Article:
On 1 October 2022, a number of changes to planning legislation in Scotland introduced by the Planning (Scotland) Act 2019 will come into force.
Changes to pre-application consultation
A question that often arises in relation to pre-application consultation, is how much time can elapse between a proposal of application notice (“POAN”) being submitted to the planning authority, and the subsequent application.
Currently, section 35B of the Town and Country Planning (Scotland) Act 1997 specifies that a period of at least 12 weeks must elapse between submission of the POAN and submitting the planning application, but no maximum period is specified. Despite this, it is not unusual for local authorities to ask that a new POAN be submitted where has been an extended period between POAN and application.
The 2019 Act has inserted a maximum time period of 18 months between POAN and application into section 35B. This means that if an application is not submitted within 18 months of the POAN, the consultation process must be re-done. Transitional provisions provide that, where a POAN has been submitted to the local authority before 1 October 2022, the 18 month period will begin on 1 October 2022, meaning that prospective applicants with “live” POANs will have until March 2024 to submit related planning applications.
Duration of planning permission
Planning permissions are issued with a direction requiring development to commence before a certain time (usually 3 years). The use of directions, rather than conditions, was an innovation of the Planning (Scotland) Act 2006. Many developers will have experience with submitting Section 42 applications to vary a planning condition, with the main aim of extending the time period for implementation of the planning permission.
From 1 October, all planning permissions will be granted subject to an express or deemed planning condition regarding the time period for implementation. While the effect of this change won't be felt for another three years or so, it will mean that Section 42 applications will be able to be made expressly for the purpose of extending the duration of the planning permission. The amendments will also mean that applicants can appeal against the grant of planning permission on the basis of the time period condition.
Planning permissions in principle ("PPP") will also be subject to a single 5 year statutory time period for implementation, with no statutory time periods for submission of applications for approval of matters specified in condition ("AMSIC"). It will be for the planning authority to consider the appropriate time period for AMSIC applications, and to specify it in a condition.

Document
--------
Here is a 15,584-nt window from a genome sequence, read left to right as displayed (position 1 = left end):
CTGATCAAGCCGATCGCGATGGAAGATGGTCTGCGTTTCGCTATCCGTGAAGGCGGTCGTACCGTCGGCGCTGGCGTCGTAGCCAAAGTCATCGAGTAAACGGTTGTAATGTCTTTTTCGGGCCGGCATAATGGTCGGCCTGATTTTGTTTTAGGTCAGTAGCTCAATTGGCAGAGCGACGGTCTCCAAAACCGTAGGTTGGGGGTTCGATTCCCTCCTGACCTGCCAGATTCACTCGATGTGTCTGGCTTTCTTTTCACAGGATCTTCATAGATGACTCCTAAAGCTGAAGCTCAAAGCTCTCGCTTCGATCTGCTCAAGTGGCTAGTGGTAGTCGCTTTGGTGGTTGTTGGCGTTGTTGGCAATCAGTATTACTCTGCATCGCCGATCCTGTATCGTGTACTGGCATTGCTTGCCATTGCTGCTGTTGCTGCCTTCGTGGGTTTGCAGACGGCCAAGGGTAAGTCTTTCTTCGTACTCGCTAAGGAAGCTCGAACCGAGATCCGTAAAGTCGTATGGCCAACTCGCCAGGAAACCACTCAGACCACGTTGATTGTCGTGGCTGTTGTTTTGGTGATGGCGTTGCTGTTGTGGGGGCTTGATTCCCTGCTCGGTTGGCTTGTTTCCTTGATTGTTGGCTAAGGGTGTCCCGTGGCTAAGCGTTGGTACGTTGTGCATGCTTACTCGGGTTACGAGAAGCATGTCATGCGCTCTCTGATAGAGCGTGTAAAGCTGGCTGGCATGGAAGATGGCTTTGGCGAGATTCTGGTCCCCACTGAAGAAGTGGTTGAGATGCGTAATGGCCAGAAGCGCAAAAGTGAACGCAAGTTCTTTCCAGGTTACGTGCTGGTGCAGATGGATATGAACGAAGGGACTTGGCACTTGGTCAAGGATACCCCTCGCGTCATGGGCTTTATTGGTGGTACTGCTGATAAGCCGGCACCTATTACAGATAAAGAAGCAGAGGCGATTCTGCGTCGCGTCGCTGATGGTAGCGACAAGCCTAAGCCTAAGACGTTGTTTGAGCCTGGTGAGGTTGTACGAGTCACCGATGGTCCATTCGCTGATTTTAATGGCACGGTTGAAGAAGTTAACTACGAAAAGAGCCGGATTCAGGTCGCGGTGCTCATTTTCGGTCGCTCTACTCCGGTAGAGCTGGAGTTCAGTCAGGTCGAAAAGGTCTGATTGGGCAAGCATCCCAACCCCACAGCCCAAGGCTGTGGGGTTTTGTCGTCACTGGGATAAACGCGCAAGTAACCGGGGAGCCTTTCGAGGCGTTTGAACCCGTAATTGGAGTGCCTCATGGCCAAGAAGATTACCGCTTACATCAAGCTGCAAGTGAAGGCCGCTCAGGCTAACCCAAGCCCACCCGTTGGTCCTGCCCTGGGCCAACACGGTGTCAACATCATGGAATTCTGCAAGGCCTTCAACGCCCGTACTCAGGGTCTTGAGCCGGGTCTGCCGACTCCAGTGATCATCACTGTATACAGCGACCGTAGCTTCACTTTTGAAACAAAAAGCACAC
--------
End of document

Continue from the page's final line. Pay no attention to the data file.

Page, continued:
This change brings the process back to where it was pre the 2006 Act.
Completion notices are rarely used by planning authorities, due to compensation provisions. However, where they are, those affected have no recourse under the 1997 Act, with the only option available to them being to seek to persuade the authority to use their (discretionary) power to withdraw the notice before it becomes effective.
This will change from 1 October, when provisions allowing appeals to be lodged with Scottish Ministers will come into force (but only in relation to completion notices served on or after 1 October). The time period for lodging an appeal is to be specified on the completion notice, but may not be less than 28 days.
Declining to determine a planning application
The 1997 Act gives planning authorities the power to decline to determine applications if a similar application has been refused by Scottish Ministers, or the planning authority has refused a similar application more than once, in the last two years. The power does not apply where there has been a significant change in the development plan or in any material considerations.
These powers are being extended, to allow planning authorities to decline to determine similar applications if submitted within five years.
A new section 39A has also been inserted into the 1997 Act, which states that Scottish Ministers must publish guidance outlining what constitutes a "similar application" and a "significant change".
The Scottish Government's Planning and Architecture Division have advised that a new Development Management Procedure Circular will be published incorporating these changes, and including the guidance required by section 39A.
If you have any questions about the impact of these changes and would like to discuss, please do contact a member of our Scottish planning team.